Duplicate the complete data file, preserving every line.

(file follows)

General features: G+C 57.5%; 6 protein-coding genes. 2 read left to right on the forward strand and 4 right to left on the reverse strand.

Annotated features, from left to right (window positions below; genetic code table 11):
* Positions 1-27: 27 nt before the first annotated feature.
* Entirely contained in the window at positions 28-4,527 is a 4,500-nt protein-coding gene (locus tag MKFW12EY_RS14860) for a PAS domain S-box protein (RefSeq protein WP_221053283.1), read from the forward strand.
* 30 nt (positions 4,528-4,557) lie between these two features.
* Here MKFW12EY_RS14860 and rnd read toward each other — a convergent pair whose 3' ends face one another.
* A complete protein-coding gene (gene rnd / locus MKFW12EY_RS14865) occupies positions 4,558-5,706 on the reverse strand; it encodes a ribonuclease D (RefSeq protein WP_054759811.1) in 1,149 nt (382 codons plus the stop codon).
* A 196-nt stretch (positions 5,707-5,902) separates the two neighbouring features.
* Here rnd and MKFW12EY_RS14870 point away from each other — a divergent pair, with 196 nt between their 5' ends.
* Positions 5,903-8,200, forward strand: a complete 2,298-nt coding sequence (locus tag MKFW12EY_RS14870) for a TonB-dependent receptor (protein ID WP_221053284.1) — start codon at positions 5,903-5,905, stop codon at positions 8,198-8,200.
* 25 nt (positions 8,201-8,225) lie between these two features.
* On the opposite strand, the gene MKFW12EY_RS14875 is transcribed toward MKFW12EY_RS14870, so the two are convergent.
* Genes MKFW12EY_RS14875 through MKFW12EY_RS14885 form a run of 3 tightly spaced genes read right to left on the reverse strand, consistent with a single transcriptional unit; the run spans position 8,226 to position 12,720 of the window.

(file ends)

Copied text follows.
General features: G+C 57.5%; 6 protein-coding genes. 2 read left to right on the forward strand and 4 right to left on the reverse strand.

Annotated features, from left to right (window positions below; genetic code table 11):
* Positions 1-27: 27 nt before the first annotated feature.
* Entirely contained in the window at positions 28-4,527 is a 4,500-nt protein-coding gene (locus tag MKFW12EY_RS14860) for a PAS domain S-box protein (RefSeq protein WP_221053283.1), read from the forward strand.
* 30 nt (positions 4,528-4,557) lie between these two features.
* Here MKFW12EY_RS14860 and rnd read toward each other — a convergent pair whose 3' ends face one another.
* A complete protein-coding gene (gene rnd / locus MKFW12EY_RS14865) occupies positions 4,558-5,706 on the reverse strand; it encodes a ribonuclease D (RefSeq protein WP_054759811.1) in 1,149 nt (382 codons plus the stop codon).
* A 196-nt stretch (positions 5,707-5,902) separates the two neighbouring features.
* Here rnd and MKFW12EY_RS14870 point away from each other — a divergent pair, with 196 nt between their 5' ends.
* Positions 5,903-8,200, forward strand: a complete 2,298-nt coding sequence (locus tag MKFW12EY_RS14870) for a TonB-dependent receptor (protein ID WP_221053284.1) — start codon at positions 5,903-5,905, stop codon at positions 8,198-8,200.
* 25 nt (positions 8,201-8,225) lie between these two features.
* On the opposite strand, the gene MKFW12EY_RS14875 is transcribed toward MKFW12EY_RS14870, so the two are convergent.
* Genes MKFW12EY_RS14875 through MKFW12EY_RS14885 form a run of 3 tightly spaced genes read right to left on the reverse strand, consistent with a single transcriptional unit; the run spans position 8,226 to position 12,720 of the window.